May 15 The chief executive officer of Charles
Schwab Corp on Thursday suggested that regulators
require brokerage firms to disclose how much they are paid for
selling their clients' orders.
Companies like Schwab receive hundreds of thousands of
orders daily and have long sold many of them to trading firms
known as market makers or to exchanges. The controversial
practice, known as payment for order flow, has received new
attention because it was mentioned in Michael Lewis' new book
"Flash Boys" about high-frequency trading that claims the
markets are rigged.
The controversy raised concerns among investors in brokerage
companies that regulators might prohibit the lucrative payments
and that these companies might lose the loyalty of customers who
felt that their orders were being exploited. The U.S. Securities
and Exchange Commission has begun issuing subpoenas and other
demands to brokerage companies to learn how they handle their
"One idea for the regulators to consider ... is maybe a
requirement that we put on a trade confirmation the actual
amount of order-flow payment that we receive, and maybe who we
receive it from," Schwab CEO Walt Bettinger said at the
company's annual meeting in San Francisco on Thursday.
Bettinger said last month that Schwab had no plans to end
the practice, which amounts to fractions of a penny a share but
can add up among all orders to hundreds of millions of dollars a
year. But he also said that retaining the confidence of
investors in the fairness of markets and brokerage firms is a
major priority for Schwab.
He is the first brokerage executive to suggest that
regulators require companies to tell each customer what their
trade is worth. Schwab and its competitors do not return the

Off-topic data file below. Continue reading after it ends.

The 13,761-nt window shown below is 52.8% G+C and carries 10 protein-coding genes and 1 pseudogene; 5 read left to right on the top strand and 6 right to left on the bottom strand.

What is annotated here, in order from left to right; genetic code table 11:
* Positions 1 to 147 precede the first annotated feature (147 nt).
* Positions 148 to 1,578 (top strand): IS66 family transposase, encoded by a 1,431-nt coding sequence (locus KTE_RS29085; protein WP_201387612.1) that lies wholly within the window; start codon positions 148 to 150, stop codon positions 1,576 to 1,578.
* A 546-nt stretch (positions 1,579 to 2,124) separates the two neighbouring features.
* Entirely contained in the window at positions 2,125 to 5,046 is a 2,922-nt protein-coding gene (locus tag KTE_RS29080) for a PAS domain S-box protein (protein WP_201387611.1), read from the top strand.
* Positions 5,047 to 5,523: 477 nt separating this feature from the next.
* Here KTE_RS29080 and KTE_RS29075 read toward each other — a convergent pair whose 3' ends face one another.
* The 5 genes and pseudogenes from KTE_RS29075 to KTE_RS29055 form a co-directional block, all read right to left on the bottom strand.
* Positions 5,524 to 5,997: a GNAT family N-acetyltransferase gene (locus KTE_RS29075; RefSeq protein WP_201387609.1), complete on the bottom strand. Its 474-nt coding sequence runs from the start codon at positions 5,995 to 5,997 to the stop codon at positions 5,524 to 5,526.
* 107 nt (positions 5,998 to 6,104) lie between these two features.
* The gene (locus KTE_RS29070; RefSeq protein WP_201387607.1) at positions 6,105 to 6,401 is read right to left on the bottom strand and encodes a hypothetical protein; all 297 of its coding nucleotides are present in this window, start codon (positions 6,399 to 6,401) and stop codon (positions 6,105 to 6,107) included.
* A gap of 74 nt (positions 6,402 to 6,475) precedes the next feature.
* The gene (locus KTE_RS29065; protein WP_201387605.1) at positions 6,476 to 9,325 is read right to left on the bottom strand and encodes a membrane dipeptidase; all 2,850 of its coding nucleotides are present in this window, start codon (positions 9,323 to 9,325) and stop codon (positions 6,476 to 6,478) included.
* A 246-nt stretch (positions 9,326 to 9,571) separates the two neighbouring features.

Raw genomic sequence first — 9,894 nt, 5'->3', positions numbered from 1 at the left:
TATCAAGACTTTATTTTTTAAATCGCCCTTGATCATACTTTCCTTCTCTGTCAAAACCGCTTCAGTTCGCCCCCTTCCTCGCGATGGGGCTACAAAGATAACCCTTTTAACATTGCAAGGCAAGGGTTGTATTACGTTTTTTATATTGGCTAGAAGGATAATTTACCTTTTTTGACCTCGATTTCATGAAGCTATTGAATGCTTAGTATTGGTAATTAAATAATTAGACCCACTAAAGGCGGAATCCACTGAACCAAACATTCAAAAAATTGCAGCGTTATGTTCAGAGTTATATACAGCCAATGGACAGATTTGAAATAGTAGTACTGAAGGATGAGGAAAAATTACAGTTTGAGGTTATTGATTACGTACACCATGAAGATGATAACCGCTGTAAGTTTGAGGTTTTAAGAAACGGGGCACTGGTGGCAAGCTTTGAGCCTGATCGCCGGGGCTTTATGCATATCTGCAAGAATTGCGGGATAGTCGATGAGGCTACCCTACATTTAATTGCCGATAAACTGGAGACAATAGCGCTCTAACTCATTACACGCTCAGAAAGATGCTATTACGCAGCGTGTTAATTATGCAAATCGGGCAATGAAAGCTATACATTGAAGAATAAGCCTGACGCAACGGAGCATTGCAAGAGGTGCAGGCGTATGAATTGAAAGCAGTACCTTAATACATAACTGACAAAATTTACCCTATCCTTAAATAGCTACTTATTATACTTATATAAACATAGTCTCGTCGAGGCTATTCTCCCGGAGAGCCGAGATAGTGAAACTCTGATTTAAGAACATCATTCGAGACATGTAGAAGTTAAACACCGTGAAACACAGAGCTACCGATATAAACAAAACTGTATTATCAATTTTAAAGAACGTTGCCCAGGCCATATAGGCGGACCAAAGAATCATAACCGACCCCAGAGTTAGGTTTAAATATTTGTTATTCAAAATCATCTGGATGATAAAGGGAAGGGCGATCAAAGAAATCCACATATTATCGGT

money directly to clients, but say the payments help subsidize
the very low commissions charged by discount brokers and lead to
trade executions that have never been faster. They also insist
that their first priority in handling trades is to make sure
that customers get the most efficient executions, not that the
brokerage gets the highest payment.
Trading companies, including market makers such as UBS
, KCG Holdings and hedge fund Citadel
LLC, are willing to compete for retail investors' orders because
they are considered "dumb money" that shows the professionals
where markets are headed.
In reporting first-quarter earnings last month, Schwab said
that it expects to earn about $100 million this year from
selling client orders, the first time it gave out a specific
number, and higher than the estimate it had given a few weeks
earlier to Reuters.
E*Trade Financial Corp said it collected about $25
million in the first quarter from payment-for-order flow. TD
Ameritrade Holding Corp, which includes a large number
of active and professional traders among its clientele, declined
to disclose its order-flow revenue. Several analysts estimated
the number at $130 million to $200 million annually.
(Reporting By Jed Horowitz; Editing by Jan Paschal)